I was the only one that could take care of him, I kept busy cleaning his paddock, feeding, brushing him and cuddling. His coat, so shiny and thick, felt wiry. He was the perfect friend. I was told we probably had thousands of snapshots of me and my "Favorite Bison" on any given weekend.
Billy loved to play games in the early morning. He liked to sidle over to where I sat on the split rail fence and push on my leg with one of his growing horns. It pinched a little as he lifted me up and off of the fence. I knew what he wanted. He wanted my full attention. I made sure I gave it to him. I didn't want to end up in the mud or worse.
I would slide down beside Billy, grab a handful of hair and swing onto his broad back. We trotted, cantered, and galloped a little bit. It was fun but I hadn’t forgotten he was a wild animal. I was always ready to bail out if necessary. Riding a real buffalo gave me an amazing rush. I think he wanted me on his back to be close to me. He never once bucked, and that could break my bones or he could stomp me to death with his large strong legs with razor sharp hooves. I knew better and paid attention to his moods. I felt like I was riding a giant Brillo Pad.
When I started at the College Of Charleston in 1971, I spent weekends and after school at the Forest. I was learning in my vertebrate zoology class, along with other courses at the time, but Vertebrate Zoology taught me more than I learned from Spanish or World History. I felt lucky to be taught by such a renowned herpetologist, Dr. Sawyer. I was listening and taking notes in the class when the Dean, himself, tiptoed into the classroom. He recognized me as the girl who carried snakes in her pockets and tapped me on the shoulder.
He informed me that the Animal Forest needed me ASAP. As I drove as fast as I could, I knew it had to be a problem with Billy. The other animals would allow others to handle them. I was right, Billy was galloping all over the Landing, scaring everyone. He heard my loud Fiat, and ran to me faster than anyone could imagine such a large animal can cover the ground. He bleated, snorted, and his blue sandpaper tongue flapped in the breeze. The other employees and tourists ran into the gift shop or bathrooms, every possible hiding place. Billy caused a panic at the landing that day.
I don't think many tourists saw much of the Landing at that time, with Billy running around, bellowing and flipping sides. A loose adult bull bison would be something to fear. I would be anxious if Billy hadn't shown me his love and trust. I saw it all in our own special language. I couldn't help but be concerned, knowing his escape may happen again. The fence was too low for him, and he could climb over the split rails.
When I opened my arms, Billy galloped, and stopped in front of me, snuggling and licking me with his rough tongue. He made sweet little noises as he rubbed all over my body. Most of the tourists seemed to be terrified. Finally, I started walking back to Billy's small paddock with him beside me. He easily climbed into the pen. I had a talk with Billy, telling him even if he didn't see me all the time, I was with him forever. I told Fowler later that we needed another log on the top. He didn't say anything and I had an idea of what was going on.
The following day, I heard the horrible news --- Billy being sent back to the Buffalo Ranch to trade in for another poor calf, snatched from his mother's teats. While I am sure I would do a good job taking care of a new calf, Billy and I were already closely bonded. Why couldn't we build another paddock or put him in another habitat? Truthfully, I knew we had too many bison on board. Hollace, the Terrible, had a cow with a calf and another buffalo who had the good sense to stay well out his way. Hollace was a mean and scary bison.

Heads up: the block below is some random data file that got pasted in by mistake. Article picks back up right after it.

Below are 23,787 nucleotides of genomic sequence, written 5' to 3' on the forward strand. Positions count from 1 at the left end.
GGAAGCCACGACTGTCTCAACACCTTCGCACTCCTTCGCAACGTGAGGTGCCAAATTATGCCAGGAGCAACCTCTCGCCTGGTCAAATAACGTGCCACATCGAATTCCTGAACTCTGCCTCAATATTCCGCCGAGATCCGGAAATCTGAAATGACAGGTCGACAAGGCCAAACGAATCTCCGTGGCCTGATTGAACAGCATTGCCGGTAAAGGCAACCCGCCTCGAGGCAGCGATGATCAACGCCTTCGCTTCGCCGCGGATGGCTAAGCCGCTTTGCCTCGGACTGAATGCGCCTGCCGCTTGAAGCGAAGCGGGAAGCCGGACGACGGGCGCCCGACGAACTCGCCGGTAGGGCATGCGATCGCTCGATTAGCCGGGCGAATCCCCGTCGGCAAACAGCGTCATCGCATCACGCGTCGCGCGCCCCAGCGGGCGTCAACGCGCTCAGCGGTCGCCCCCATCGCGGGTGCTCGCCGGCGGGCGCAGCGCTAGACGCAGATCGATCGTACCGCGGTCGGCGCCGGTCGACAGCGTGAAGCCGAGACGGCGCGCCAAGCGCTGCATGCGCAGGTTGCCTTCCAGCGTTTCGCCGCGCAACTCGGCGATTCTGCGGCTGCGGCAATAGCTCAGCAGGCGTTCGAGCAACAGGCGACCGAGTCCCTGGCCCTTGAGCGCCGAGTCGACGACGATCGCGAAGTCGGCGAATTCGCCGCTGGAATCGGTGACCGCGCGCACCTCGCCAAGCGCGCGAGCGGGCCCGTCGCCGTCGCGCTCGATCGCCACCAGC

I don't know if I was ready to grow so close to any other animal. Maybe Billy and I were too close. Fowler made me feel a little better when he said, "Maybe we can go visit him in Concord. North Carolina isn't too far away." Later, he mentioned that we were not going to bring in any more bison. The herd in the large habitat would be plenty. I could keep some more fawns in Billy's old paddock.
That dreadful day came so damn fast. I felt inconsolable and tried not to sob. I almost fell in the churned up mud, I was so upset. I’ve never felt that way before or since. I've learned to understand the pain and pleasure of animals. Animals have wants, needs, relationships, and emotions. Billy wanted to stay with me. I felt a bit guilty, making him love me too much.
When it was time to load Billy into the trailer, I just couldn't stop a few tears from running down my face. I tried to put a rope around his neck but he knew what was going on. Animals pick up on things we could never understand. Fowler tried roping Billy cowboy style, which was a flop. He hollered, "Aribba! Aribba!" I was told he was saying, "Mouse poop! Mouse poop!" He was a silly man with a good heart.
As a last resort, Fowler used a tranquilizer gun and hit my baby in the rump. The dart was long and it hurt me, as well. I had difficulty keeping myself together, watching Billy trying to stand up, only to flop around in the thick mud, to get his footing. He finally stopped struggling and passed out.
Billy probably didn't feel the ropes dragging him through the mud as he was lifted up and loaded into a waiting stock trailer. I cried because I never had the chance to tell him, “Goodbye, I love you, Billy.” Yet somehow I don’t think I had to say any words. Billy understood.
I took it hard, and for two years. Then, one August afternoon, we were talking about animals and Fowler told me the bad news. Billy had died from pneumonia. They figured I would fall apart, and that's what I nearly did. I slipped into the fox habitat, so no one could see me cry. Boots, my favorite fox, started throwing his ball, catching it in the air, as if to cheer me up. I would raise the fawns, wolf, puma, and the other baby animals and love them all. up. More animals would arrive for me to raise and care for.
I stood up and played fetch with my foxes until I stopped shedding useless tears. It took a long time. I fact, I still cry when I think of Billy. Now no one will ever mistreat or neglect Billy. I will always know where he is and how much he still loved me from up in Heaven. He taught me some invaluable lessons, and I learned a lot from my shaggy teacher, Billy. I carry him with me everywhere. He is always in my heart.